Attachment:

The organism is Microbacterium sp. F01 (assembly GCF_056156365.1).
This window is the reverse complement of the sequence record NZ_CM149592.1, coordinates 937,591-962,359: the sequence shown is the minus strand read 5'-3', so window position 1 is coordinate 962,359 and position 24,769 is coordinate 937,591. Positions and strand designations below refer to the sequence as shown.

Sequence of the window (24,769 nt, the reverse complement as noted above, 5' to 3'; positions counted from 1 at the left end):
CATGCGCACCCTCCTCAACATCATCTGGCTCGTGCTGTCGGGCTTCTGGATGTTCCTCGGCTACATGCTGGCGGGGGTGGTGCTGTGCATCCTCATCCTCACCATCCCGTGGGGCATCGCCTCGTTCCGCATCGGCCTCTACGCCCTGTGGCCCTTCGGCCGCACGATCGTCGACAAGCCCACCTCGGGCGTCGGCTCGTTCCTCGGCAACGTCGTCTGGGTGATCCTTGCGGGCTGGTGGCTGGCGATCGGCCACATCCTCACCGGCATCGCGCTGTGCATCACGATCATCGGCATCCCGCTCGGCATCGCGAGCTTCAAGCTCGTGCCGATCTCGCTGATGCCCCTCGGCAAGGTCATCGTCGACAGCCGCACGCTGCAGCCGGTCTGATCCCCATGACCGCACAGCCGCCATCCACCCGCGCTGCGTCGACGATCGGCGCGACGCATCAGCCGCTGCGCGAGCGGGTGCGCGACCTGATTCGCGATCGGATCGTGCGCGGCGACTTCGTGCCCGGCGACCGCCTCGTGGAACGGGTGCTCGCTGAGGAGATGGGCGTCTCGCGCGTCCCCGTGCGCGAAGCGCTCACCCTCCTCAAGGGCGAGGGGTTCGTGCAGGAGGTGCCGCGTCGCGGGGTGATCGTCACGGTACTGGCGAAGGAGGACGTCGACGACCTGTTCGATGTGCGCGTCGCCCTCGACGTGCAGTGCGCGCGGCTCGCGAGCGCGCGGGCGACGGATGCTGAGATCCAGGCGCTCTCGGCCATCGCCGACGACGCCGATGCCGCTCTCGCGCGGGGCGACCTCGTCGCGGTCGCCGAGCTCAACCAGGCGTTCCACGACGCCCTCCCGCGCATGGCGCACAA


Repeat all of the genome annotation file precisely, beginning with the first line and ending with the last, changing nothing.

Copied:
The organism is Microbacterium sp. F01 (assembly GCF_056156365.1).
This window is the reverse complement of the sequence record NZ_CM149592.1, coordinates 937,591-962,359: the sequence shown is the minus strand read 5'-3', so window position 1 is coordinate 962,359 and position 24,769 is coordinate 937,591. Positions and strand designations below refer to the sequence as shown.

Sequence of the window (24,769 nt, the reverse complement as noted above, 5' to 3'; positions counted from 1 at the left end):
CATGCGCACCCTCCTCAACATCATCTGGCTCGTGCTGTCGGGCTTCTGGATGTTCCTCGGCTACATGCTGGCGGGGGTGGTGCTGTGCATCCTCATCCTCACCATCCCGTGGGGCATCGCCTCGTTCCGCATCGGCCTCTACGCCCTGTGGCCCTTCGGCCGCACGATCGTCGACAAGCCCACCTCGGGCGTCGGCTCGTTCCTCGGCAACGTCGTCTGGGTGATCCTTGCGGGCTGGTGGCTGGCGATCGGCCACATCCTCACCGGCATCGCGCTGTGCATCACGATCATCGGCATCCCGCTCGGCATCGCGAGCTTCAAGCTCGTGCCGATCTCGCTGATGCCCCTCGGCAAGGTCATCGTCGACAGCCGCACGCTGCAGCCGGTCTGATCCCCATGACCGCACAGCCGCCATCCACCCGCGCTGCGTCGACGATCGGCGCGACGCATCAGCCGCTGCGCGAGCGGGTGCGCGACCTGATTCGCGATCGGATCGTGCGCGGCGACTTCGTGCCCGGCGACCGCCTCGTGGAACGGGTGCTCGCTGAGGAGATGGGCGTCTCGCGCGTCCCCGTGCGCGAAGCGCTCACCCTCCTCAAGGGCGAGGGGTTCGTGCAGGAGGTGCCGCGTCGCGGGGTGATCGTCACGGTACTGGCGAAGGAGGACGTCGACGACCTGTTCGATGTGCGCGTCGCCCTCGACGTGCAGTGCGCGCGGCTCGCGAGCGCGCGGGCGACGGATGCTGAGATCCAGGCGCTCTCGGCCATCGCCGACGACGCCGATGCCGCTCTCGCGCGGGGCGACCTCGTCGCGGTCGCCGAGCTCAACCAGGCGTTCCACGACGCCCTCCCGCGCATGGCGCACAA